- Donate stock that has appreciated in value – You can donate stock that has appreciated in value that you’ve had for at least a year. This can result in significant income tax savings. Also, donating stock saves you more on taxes than donating cash because there’s no capital gains tax when these stocks are given to a nonprofit. You also save on future capital gains taxes.
- Increase your 401(k) contributions – You’re allowed to contribute up to $19,000 this year if you’re under 50 and $25,000 if you’re 50 and older, and contributing more to your 401(k) by the end of the year means that you will have a lower income tax. This is especially beneficial if you’re between tax brackets.
* This information is not intended to be a substitute for specific individualized tax advice. We suggest that you discuss your specific tax issues with a qualified tax professional.
Tip adapted from Kiplinger
Tips for Cleaning Your Grips
Lots of golfers make cleaning their grips a priority in the summer because their hands are sweating in the heat, but cleaning your grips in the winter is just as important because your hands may actually be drier than normal. Here are some easy tips when cleaning your grips:
- There are fancy solutions on the market that will help you clean your club grips, but all you really need is some good, old-fashioned soap and water. Dawn liquid soap is one of the best for getting off grease and grime.
- Make sure your water is super-sudsy. This will help you clean your grips more easily.
- Simply fill a bucket with sudsy soap and water, then use a clean cloth to collect some suds and rub them into your grip.
- Try to get more soap than water on the grip.
- Once you’ve scrubbed, run the grip under warm water. Don’t make the water too hot, as this can destroy the glue underneath your grip.
Cleaning your grips this time of year will help if your hands are dry while playing.
Tip adapted from Golf Monthly
Healthy Holiday Eating: Part 2
We’re back with more healthy holiday eating tips to help you navigate all the delicious food, without adding inches to your waistline.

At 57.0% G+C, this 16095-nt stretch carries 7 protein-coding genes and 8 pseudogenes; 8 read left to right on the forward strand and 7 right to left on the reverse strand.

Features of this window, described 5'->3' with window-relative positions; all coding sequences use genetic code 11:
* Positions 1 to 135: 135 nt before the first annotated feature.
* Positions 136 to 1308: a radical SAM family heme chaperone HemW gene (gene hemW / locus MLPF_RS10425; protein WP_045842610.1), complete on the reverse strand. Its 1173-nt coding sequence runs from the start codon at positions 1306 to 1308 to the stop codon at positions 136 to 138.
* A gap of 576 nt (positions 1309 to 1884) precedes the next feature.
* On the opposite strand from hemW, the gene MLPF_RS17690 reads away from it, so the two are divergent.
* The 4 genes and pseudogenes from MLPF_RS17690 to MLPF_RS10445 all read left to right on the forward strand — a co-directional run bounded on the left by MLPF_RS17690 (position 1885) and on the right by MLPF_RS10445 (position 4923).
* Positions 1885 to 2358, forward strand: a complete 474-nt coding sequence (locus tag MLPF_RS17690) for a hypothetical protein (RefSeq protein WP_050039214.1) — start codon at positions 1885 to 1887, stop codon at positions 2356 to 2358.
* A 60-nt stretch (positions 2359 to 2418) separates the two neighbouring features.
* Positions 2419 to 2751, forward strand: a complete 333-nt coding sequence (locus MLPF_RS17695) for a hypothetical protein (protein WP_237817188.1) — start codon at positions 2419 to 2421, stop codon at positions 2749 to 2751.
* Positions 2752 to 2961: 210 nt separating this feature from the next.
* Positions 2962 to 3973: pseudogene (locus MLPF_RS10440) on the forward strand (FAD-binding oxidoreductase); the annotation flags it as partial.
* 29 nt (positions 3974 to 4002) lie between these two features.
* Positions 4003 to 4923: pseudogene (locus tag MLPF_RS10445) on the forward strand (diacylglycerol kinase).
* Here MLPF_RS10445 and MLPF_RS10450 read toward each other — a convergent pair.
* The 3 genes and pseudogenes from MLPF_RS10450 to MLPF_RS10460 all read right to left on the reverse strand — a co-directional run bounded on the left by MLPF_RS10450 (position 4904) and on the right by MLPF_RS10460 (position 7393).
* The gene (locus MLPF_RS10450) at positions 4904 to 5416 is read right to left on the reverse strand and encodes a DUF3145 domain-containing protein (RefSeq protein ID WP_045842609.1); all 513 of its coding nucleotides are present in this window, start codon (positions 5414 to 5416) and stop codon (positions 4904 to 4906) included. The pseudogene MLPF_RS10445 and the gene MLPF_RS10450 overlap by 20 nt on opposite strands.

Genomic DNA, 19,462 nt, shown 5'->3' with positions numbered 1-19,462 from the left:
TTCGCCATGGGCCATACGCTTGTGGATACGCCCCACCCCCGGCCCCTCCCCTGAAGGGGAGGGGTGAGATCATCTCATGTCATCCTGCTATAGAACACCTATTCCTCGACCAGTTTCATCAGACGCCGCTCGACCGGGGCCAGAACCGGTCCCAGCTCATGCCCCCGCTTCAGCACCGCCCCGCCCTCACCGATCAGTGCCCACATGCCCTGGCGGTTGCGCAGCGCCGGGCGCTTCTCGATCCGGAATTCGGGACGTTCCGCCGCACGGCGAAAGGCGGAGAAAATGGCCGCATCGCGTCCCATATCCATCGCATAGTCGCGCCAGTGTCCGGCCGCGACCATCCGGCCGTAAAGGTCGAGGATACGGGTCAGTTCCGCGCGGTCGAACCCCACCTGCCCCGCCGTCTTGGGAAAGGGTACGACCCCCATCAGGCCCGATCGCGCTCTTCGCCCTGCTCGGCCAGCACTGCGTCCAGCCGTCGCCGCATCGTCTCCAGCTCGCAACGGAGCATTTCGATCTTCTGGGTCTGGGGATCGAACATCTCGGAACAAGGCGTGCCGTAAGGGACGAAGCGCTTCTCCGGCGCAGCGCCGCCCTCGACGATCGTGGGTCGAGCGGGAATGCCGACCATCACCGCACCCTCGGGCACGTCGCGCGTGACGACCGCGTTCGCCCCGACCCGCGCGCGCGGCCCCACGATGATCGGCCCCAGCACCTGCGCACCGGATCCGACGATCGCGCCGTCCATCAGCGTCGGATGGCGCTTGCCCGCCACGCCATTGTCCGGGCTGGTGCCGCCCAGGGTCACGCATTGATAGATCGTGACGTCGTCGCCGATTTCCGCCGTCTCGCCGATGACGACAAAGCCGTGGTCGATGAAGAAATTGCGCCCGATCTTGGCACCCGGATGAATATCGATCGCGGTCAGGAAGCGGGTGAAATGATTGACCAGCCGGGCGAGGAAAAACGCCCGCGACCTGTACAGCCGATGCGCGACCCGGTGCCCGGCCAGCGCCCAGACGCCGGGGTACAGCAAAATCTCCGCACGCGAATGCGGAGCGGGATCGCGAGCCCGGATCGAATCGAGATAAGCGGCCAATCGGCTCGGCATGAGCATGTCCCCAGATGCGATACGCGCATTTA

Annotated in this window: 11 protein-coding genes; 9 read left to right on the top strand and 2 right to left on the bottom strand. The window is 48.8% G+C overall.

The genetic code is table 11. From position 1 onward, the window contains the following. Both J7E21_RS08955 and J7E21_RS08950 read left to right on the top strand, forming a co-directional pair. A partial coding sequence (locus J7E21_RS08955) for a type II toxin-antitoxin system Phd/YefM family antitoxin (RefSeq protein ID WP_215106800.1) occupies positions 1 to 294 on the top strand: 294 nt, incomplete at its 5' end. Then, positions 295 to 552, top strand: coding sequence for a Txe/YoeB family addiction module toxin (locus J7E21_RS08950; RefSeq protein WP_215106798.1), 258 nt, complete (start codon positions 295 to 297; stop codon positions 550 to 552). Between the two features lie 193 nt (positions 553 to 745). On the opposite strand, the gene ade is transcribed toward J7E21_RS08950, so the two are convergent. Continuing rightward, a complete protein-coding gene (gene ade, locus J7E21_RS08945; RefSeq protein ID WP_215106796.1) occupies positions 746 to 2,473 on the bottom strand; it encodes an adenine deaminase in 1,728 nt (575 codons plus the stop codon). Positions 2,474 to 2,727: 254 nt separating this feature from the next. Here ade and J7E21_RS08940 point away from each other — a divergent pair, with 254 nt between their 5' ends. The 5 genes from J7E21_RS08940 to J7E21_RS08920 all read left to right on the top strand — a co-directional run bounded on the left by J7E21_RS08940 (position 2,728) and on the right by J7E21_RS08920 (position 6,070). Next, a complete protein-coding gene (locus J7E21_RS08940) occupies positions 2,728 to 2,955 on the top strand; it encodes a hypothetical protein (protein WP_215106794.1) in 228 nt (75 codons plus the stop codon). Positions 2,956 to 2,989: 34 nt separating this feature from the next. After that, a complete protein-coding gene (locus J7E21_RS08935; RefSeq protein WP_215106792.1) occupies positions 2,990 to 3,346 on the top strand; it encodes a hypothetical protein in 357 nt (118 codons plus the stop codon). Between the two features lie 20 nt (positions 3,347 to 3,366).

- Take 10 – Before you go back for seconds, take a 10-minute break. It can take close to 20 minutes for your stomach to inform your brain you’ve reached satiety, so if you eat too quickly or go back for that second helping right after you’re done with your first, you might end up overeating. Instead, get up, walk around, and maybe even mingle for 10 minutes, then see if you’re still hungry.
- Eat a Pre-Party Snack – If you’re on your way to a holiday party, eat a healthy snack before you go, so you don’t arrive famished and want to eat everything in sight. The best pre-party snacks combine lean protein with complex carbohydrates, such as an apple and peanut butter, a turkey sandwich, or a couple hardboiled eggs.
- Dust Off Your Dancing Shoes – One of the most fun ways to work off a few extra calories is to hit the dance floor! After you’re done eating, take some time to get moving and enjoy the music. If you’re at a party without dancing, go for a walk with friends and family between dinner and dessert.
Tip adapted from Harvard Health
Have a Green Thanksgiving
This Thanksgiving, think about the environment when you prepare your meal and have people over. Here are some tips on how to reduce waste, energy, and resources needed:
- Use reusable dinnerware instead of disposable options.
- Purchase the food locally when possible, and choose organic options when available. By using mostly local food, you reduce the energy needed to transport food. Plus, locally grown produce and meat tastes better!
- Speaking of meat, eat less of it when possible. The meat industry is the number one source of methane gas in our environment, and eating less meat can have a positive environmental impact in many ways.
- Get outside and enjoy the beautiful outdoors. This holiday is all about giving thanks, so step outside and show gratitude to Mother Nature for all her beauty. Even if you’re in the heart of the city, a walk outside does the body good.
Tip adapted from Harvard University